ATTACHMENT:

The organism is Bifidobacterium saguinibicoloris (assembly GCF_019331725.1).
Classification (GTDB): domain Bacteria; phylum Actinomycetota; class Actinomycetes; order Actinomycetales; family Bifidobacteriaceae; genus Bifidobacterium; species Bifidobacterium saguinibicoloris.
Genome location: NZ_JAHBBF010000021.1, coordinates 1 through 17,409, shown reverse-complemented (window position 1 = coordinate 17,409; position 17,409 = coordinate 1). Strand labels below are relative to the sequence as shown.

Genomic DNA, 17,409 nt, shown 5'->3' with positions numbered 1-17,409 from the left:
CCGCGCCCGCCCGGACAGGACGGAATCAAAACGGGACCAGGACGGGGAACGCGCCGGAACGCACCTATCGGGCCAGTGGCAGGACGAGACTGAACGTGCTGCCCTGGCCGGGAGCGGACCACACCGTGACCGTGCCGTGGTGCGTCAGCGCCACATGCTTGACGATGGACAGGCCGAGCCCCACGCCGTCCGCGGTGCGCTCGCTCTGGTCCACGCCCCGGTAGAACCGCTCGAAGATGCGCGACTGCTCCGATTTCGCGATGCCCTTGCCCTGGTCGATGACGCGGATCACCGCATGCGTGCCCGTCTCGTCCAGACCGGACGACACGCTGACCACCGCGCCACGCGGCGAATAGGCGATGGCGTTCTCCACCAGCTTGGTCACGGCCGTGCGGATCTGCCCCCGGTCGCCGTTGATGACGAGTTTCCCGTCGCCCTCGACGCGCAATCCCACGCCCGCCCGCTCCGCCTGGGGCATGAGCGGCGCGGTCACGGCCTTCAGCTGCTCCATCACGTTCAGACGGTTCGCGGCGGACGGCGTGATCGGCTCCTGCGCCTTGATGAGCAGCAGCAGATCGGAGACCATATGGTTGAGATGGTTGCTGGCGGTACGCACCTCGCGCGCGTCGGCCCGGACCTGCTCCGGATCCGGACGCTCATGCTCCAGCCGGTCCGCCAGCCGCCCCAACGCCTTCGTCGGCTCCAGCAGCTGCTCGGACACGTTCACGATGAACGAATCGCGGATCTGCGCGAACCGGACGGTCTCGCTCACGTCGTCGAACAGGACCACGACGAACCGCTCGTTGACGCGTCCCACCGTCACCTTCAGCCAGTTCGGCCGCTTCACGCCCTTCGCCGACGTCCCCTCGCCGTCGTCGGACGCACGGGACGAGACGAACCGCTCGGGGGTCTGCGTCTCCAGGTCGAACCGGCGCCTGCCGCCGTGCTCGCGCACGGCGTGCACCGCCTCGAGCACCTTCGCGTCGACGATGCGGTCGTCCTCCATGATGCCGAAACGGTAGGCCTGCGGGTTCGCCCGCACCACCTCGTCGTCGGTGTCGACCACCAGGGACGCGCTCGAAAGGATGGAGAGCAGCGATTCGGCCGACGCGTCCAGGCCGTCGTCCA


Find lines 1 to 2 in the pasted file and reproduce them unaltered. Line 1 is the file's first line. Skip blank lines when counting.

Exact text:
The organism is Bifidobacterium saguinibicoloris (assembly GCF_019331725.1).
Classification (GTDB): domain Bacteria; phylum Actinomycetota; class Actinomycetes; order Actinomycetales; family Bifidobacteriaceae; genus Bifidobacterium; species Bifidobacterium saguinibicoloris.